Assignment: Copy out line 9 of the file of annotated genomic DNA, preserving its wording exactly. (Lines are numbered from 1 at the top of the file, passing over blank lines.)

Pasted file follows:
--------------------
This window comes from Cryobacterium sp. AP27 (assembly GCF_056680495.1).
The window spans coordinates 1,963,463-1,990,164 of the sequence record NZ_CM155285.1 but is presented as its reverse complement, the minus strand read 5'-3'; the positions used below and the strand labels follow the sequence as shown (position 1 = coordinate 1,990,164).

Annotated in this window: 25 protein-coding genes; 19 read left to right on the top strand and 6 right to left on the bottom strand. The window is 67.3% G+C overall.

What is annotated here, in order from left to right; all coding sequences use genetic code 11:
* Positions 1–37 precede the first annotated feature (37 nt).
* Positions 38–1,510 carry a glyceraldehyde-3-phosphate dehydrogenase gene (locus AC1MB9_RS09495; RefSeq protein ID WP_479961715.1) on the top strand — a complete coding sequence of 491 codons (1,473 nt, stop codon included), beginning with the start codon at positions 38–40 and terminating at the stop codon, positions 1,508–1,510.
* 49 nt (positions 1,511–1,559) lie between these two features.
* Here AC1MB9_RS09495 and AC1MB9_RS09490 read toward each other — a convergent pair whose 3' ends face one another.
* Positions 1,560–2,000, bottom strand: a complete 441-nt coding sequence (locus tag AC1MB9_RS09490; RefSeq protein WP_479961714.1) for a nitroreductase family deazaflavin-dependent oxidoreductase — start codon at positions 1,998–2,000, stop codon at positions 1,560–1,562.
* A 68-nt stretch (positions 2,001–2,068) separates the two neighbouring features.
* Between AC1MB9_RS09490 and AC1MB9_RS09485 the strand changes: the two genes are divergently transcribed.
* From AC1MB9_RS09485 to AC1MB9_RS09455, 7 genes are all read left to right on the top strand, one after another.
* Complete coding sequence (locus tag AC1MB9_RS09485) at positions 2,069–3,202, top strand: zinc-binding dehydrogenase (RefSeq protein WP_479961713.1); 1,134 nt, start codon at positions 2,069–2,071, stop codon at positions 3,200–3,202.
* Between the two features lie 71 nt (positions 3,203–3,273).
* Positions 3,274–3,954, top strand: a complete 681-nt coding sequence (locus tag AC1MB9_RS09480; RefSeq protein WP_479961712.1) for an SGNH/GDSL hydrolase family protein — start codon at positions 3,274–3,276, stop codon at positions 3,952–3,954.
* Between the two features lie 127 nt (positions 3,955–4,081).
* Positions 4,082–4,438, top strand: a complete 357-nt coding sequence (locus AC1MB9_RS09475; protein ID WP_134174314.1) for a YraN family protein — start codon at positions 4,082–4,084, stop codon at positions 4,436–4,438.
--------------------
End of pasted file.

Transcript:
* Positions 1,560–2,000, bottom strand: a complete 441-nt coding sequence (locus tag AC1MB9_RS09490; RefSeq protein WP_479961714.1) for a nitroreductase family deazaflavin-dependent oxidoreductase — start codon at positions 1,998–2,000, stop codon at positions 1,560–1,562.